Adam Lanza’s Father Says “He Wished Adam Had Never Been Born”


In a series of interviews with The New Yorker, Peter Lanza, father of Newtown, Ct., shooter Adam, writer Andrew Solomon concludes, “Peter declared that he wished Adam had never been born, that there could be no remembering who he was outside of who he became.” Solomon quotes James Knoll, a forensic psychiatrist at SUNY, as saying that “that Adam's act conveyed a message: ‘I carry profound hurt—I'll go ballistic and transfer it onto you.’ That's as much motive as we're likely to find.”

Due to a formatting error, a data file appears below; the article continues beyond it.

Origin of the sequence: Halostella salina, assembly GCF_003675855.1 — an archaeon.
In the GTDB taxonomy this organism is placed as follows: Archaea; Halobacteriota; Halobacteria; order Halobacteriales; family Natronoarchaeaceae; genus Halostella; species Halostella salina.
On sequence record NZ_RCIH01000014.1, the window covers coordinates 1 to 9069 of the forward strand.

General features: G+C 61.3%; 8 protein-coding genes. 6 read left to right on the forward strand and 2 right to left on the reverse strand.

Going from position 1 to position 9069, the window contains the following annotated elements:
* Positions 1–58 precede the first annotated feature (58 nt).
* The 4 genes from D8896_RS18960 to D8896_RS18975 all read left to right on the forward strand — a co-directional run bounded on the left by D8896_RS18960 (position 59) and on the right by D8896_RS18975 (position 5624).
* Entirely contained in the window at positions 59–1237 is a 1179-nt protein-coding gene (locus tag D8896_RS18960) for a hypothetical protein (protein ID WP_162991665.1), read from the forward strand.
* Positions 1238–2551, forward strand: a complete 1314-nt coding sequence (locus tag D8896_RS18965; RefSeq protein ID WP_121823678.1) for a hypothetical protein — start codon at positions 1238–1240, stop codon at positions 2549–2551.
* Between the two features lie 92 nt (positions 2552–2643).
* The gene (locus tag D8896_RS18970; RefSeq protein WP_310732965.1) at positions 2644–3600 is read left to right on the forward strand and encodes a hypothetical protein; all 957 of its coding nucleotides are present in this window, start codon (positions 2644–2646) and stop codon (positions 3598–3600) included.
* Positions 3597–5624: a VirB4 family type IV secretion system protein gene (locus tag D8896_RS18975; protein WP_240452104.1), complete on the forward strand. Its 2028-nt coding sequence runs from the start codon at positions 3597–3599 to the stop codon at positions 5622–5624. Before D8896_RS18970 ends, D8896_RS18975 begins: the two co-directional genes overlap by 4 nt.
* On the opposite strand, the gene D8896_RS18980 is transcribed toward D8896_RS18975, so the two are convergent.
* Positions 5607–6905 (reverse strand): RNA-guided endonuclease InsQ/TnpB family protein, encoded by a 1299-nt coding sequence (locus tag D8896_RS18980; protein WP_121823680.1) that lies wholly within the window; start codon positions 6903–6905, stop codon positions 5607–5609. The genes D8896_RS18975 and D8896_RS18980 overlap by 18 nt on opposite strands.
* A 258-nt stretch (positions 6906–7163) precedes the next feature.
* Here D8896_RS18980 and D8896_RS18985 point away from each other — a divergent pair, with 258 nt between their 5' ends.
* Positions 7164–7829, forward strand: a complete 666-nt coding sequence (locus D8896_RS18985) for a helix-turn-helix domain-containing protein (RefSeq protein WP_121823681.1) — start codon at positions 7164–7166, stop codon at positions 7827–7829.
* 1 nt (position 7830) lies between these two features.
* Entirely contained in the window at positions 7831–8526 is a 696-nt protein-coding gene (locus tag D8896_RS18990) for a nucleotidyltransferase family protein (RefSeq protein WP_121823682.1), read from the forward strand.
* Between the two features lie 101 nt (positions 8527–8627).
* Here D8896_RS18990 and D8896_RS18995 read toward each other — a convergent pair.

Solomon says it’s difficult to find generalities about mass murderers because the sample size is tiny, and most die before they can be examined. Almost half of all mass murderers commit suicide in the act, and many others are killed by police. Examining the evidence, Solomon says, “the more Adam hated himself, the more he hated everyone else.” Scientists are sequencing Adam's DNA to seek “anomalies that might explain what was broken in him,” although that would not necessarily prove that biology compelled him to murder.

Comments are closed.